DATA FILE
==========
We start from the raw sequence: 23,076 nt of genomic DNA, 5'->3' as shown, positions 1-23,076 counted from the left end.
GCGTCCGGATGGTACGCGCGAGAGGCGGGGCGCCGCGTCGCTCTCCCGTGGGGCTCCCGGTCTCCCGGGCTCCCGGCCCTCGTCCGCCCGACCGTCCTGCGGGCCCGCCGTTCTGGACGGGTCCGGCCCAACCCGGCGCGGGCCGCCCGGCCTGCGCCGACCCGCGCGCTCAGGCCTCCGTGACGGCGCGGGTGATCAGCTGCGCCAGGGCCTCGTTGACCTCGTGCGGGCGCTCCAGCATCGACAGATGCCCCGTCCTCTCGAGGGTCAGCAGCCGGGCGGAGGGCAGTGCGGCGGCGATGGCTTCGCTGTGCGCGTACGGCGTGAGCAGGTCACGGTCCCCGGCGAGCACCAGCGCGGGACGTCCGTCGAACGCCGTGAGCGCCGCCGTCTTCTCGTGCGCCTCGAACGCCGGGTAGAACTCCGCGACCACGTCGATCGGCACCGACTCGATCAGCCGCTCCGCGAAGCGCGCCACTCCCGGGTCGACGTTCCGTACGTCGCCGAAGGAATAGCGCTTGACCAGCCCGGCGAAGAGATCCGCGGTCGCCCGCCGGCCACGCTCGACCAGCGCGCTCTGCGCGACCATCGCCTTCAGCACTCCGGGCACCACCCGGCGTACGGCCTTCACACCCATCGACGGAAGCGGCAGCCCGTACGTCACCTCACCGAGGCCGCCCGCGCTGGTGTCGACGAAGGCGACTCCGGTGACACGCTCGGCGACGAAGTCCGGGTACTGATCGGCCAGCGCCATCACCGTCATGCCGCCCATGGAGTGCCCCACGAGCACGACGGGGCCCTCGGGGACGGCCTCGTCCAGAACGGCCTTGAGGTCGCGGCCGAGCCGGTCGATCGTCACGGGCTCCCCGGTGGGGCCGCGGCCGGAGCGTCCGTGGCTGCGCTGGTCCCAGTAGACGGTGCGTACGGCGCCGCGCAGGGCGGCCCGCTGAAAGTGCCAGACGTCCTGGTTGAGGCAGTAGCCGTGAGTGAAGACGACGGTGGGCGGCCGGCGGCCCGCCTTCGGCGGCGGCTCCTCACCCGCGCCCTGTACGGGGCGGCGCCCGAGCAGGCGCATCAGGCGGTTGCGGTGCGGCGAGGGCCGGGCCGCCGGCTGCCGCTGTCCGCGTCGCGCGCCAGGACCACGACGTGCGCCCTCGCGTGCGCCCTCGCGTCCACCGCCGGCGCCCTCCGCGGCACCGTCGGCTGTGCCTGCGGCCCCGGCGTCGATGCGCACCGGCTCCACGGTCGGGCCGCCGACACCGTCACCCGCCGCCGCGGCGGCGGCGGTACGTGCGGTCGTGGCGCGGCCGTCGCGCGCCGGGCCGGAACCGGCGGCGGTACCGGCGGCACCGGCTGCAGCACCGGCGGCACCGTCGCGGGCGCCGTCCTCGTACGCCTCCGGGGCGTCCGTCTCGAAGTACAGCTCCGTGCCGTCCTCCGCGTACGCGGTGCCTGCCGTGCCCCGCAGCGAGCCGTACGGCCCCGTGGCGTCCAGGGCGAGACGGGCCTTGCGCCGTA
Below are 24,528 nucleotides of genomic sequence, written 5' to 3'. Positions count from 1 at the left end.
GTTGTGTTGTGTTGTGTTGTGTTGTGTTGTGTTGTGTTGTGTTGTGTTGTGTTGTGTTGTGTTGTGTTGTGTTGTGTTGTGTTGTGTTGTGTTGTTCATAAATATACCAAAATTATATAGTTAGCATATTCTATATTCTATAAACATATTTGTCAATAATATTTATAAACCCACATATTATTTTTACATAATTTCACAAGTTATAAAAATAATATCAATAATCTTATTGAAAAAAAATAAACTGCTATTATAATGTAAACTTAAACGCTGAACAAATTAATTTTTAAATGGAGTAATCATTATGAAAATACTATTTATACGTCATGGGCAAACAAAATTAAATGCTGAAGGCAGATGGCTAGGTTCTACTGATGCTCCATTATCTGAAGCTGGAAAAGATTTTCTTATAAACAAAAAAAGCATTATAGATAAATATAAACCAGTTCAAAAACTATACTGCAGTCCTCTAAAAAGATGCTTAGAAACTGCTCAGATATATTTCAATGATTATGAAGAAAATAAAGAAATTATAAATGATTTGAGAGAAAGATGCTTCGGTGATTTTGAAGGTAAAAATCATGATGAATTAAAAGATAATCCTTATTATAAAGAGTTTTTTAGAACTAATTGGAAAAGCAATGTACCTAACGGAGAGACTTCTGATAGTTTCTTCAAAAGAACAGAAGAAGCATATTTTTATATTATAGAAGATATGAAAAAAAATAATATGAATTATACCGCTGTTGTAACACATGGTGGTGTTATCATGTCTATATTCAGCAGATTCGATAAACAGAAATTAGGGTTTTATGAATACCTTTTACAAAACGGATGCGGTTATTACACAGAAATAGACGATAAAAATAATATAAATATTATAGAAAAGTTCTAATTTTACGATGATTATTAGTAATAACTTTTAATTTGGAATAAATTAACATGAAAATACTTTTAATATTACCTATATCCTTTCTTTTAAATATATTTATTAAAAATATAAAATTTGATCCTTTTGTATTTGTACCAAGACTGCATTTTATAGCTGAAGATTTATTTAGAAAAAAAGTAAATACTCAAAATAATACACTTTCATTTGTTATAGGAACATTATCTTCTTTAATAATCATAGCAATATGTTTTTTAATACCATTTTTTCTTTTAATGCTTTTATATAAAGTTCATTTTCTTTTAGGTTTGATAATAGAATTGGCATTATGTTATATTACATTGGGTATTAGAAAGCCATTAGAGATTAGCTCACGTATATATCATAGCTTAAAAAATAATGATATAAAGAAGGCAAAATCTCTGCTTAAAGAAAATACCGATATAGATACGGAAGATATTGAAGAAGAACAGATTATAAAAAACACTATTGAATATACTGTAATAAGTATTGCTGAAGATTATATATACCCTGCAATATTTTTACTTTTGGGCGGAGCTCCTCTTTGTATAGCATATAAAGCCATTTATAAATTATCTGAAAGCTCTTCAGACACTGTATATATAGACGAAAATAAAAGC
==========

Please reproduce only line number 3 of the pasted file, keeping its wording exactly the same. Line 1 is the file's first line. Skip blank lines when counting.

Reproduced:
Below are 24,528 nucleotides of genomic sequence, written 5' to 3'. Positions count from 1 at the left end.